I am so thankful that even though life had been tough to me, I was surrounded by loving aunties, uncles, and grandparents. Unfortunately, my grandfather passed away in 2021.

I have many dreams for my grandparents, and I hope that one day I will be able to repay their sacrifices and hard work. But I can’t do it anymore because he’s already joined our creator. I couldn’t picture my grandmother’s existence without him. But life must move on; perhaps God has bigger plans for my life; my grandfather may have passed away, but God blessed me; He answered the longing in my heart for 22 years, and I was finally able to see my father. God is so wonderful since through the years, he has been blessing me with a loving family, community and school.

CCDC provides legal services to the community and students

CCDC-CLAC has been catering to the general community  and students since 2021.  73% of its clients are Barangay officials, farmers, vegetable retailers, indigenous peoples and 27% are CCDC students who do not have the means to pay for legal consultation and services.

The CCDC Community Legal Aid Center (CLAC) was established in 2021 as the official legal aid arm of the CCDC – College of Law and as the facility charged with the implementation of the Clinical Legal Education Program for its law student practitioners. The Clinical Legal Education Program is an experiential, interactive, and reflective credit-earning teaching course with the objectives of providing law students with practical knowledge, skills, and values necessary for the application of the law, delivery of legal services, and promotion of social justice and especially public interest, to the marginalized, while inculcating in the students the values of ethical lawyering and public service.


To achieve these, the Community Legal Aid Center aims the following objectives:

  1. provide accessible and quality legal assistance to indigent and eligible underprivileged members of the community and take on public interest cases (environmental law, indigenous peoples’ rights, women’s and children’s rights, and human rights).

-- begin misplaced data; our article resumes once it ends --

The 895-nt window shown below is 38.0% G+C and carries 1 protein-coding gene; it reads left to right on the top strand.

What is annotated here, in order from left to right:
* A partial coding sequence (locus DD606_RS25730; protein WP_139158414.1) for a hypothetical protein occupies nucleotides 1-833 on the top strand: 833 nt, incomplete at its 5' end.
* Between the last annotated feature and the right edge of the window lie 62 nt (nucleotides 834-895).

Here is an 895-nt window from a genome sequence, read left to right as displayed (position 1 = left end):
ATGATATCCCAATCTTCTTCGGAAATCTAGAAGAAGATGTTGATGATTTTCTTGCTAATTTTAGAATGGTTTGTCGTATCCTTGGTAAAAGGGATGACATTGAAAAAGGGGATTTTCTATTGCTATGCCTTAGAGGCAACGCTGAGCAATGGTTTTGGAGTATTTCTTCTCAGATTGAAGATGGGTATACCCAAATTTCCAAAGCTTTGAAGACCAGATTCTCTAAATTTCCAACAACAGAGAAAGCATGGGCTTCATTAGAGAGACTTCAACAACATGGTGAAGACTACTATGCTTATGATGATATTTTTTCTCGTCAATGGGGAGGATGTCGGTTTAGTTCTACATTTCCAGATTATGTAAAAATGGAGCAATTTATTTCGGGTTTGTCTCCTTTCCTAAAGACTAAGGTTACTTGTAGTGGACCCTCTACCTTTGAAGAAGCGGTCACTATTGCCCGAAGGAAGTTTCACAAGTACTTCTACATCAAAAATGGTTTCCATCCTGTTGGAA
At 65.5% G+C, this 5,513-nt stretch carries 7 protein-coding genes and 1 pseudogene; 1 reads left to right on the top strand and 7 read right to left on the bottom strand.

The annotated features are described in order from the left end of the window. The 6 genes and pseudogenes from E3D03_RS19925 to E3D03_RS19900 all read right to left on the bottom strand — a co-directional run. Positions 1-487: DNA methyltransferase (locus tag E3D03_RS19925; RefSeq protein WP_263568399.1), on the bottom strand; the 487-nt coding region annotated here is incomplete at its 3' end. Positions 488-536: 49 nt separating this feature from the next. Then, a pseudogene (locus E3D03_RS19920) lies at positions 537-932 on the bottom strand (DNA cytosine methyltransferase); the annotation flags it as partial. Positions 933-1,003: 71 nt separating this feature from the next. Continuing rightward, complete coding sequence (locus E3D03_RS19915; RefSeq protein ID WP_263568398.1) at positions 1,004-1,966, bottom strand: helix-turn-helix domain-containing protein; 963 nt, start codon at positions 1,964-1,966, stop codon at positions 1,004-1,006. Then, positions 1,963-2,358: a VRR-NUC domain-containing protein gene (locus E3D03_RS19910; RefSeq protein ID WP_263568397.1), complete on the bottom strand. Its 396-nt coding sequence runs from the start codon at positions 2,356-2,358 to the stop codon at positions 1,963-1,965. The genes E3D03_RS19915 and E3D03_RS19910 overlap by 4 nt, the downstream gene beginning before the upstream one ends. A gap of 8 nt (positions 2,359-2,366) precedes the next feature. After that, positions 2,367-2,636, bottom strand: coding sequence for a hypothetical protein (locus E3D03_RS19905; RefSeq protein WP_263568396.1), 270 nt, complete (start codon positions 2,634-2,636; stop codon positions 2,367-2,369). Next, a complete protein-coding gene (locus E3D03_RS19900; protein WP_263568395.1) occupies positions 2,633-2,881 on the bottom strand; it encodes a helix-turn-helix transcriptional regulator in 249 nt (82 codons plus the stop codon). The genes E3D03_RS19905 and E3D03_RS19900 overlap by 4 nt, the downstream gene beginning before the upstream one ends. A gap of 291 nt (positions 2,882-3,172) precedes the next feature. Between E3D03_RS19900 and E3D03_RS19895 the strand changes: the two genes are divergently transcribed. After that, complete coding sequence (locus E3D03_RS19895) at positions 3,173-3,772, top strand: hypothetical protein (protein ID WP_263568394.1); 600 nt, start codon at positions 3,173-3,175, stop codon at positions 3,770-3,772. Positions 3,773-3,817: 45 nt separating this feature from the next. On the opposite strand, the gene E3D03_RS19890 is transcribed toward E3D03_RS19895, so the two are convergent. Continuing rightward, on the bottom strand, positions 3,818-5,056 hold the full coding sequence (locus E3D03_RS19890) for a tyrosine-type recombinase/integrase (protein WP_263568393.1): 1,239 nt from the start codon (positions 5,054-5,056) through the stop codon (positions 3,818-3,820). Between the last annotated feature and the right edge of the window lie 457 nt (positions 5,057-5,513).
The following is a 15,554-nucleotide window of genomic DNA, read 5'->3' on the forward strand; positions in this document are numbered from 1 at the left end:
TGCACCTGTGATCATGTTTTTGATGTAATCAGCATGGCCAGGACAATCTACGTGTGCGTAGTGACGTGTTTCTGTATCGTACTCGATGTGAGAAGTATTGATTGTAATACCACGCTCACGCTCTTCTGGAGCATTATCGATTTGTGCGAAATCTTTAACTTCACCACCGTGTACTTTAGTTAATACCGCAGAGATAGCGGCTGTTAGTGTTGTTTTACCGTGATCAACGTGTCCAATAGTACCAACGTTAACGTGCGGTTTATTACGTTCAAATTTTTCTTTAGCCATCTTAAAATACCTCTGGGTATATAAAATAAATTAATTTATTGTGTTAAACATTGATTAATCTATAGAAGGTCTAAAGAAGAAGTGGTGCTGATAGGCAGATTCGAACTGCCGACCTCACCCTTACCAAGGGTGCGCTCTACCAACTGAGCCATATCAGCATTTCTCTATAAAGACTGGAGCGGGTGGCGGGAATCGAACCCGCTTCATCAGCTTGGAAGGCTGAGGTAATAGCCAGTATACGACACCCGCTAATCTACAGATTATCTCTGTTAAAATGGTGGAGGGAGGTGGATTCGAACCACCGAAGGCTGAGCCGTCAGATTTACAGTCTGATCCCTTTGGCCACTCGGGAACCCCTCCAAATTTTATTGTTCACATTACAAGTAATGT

2. provide free legal services such as legal consultations/advice and preparation/notarization of simple affidavits to the community.
  3. aid in community development through involvement in policymaking, capacity-building, and community service.

 Aside from legal assistance, there are also short term programs for students who would like to assist/work for a day or two in exchange for financial compensation and other benefits that would enable them to pay for transportation, housing and food.  This includes doing specific school tasks. during weekends or during academic breaks.  This serves to help augment educational expenses of students.

Ensuring Active Student Support and Flexible Student Services

CCDC supports students with free accommodations to students from low income families.  The number is determined by  the number of applicants provided that they agree to help and assist in various tasks in the school campus based on their skills and talents (e.g. carpentry and sports).  

Such is the case of Brent Oyamin Fermin.

Brent Oyamin Fermin is now a graduating student of the BS Criminology program at age 27; he is set to graduate in June 2023.  He is a native of Tuplac, Lubo, Kibungan, Benguet.  He has become a familiar face among CCDC employees and students as he continues to serve as one of the student assistants working the general services department.  He assists various offices in infrastructure and cleanliness-related work.